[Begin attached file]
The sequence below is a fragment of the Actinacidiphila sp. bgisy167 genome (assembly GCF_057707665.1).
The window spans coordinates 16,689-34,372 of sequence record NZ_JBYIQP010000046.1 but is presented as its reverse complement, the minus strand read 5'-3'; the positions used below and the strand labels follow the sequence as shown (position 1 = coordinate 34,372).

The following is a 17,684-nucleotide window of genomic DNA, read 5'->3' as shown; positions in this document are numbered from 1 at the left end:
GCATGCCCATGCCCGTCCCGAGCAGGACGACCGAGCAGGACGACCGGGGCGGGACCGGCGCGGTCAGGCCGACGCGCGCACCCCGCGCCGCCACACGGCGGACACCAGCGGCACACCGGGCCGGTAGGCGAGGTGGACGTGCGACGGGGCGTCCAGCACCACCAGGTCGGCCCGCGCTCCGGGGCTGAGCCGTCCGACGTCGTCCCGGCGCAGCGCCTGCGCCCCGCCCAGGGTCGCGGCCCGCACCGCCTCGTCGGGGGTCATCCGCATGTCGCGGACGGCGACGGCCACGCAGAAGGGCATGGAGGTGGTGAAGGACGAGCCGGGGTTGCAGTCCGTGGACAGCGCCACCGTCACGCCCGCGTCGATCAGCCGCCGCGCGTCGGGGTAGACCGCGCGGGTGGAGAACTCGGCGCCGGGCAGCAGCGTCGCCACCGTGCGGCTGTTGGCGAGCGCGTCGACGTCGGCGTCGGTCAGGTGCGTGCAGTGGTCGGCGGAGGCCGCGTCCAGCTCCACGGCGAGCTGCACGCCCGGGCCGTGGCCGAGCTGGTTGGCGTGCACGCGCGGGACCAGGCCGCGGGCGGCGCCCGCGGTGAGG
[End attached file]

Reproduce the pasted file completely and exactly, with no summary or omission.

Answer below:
The sequence below is a fragment of the Actinacidiphila sp. bgisy167 genome (assembly GCF_057707665.1).
The window spans coordinates 16,689-34,372 of sequence record NZ_JBYIQP010000046.1 but is presented as its reverse complement, the minus strand read 5'-3'; the positions used below and the strand labels follow the sequence as shown (position 1 = coordinate 34,372).

The following is a 17,684-nucleotide window of genomic DNA, read 5'->3' as shown; positions in this document are numbered from 1 at the left end:
GCATGCCCATGCCCGTCCCGAGCAGGACGACCGAGCAGGACGACCGGGGCGGGACCGGCGCGGTCAGGCCGACGCGCGCACCCCGCGCCGCCACACGGCGGACACCAGCGGCACACCGGGCCGGTAGGCGAGGTGGACGTGCGACGGGGCGTCCAGCACCACCAGGTCGGCCCGCGCTCCGGGGCTGAGCCGTCCGACGTCGTCCCGGCGCAGCGCCTGCGCCCCGCCCAGGGTCGCGGCCCGCACCGCCTCGTCGGGGGTCATCCGCATGTCGCGGACGGCGACGGCCACGCAGAAGGGCATGGAGGTGGTGAAGGACGAGCCGGGGTTGCAGTCCGTGGACAGCGCCACCGTCACGCCCGCGTCGATCAGCCGCCGCGCGTCGGGGTAGACCGCGCGGGTGGAGAACTCGGCGCCGGGCAGCAGCGTCGCCACCGTGCGGCTGTTGGCGAGCGCGTCGACGTCGGCGTCGGTCAGGTGCGTGCAGTGGTCGGCGGAGGCCGCGTCCAGCTCCACGGCGAGCTGCACGCCCGGGCCGTGGCCGAGCTGGTTGGCGTGCACGCGCGGGACCAGGCCGCGGGCGGCGCCCGCGGTGAGG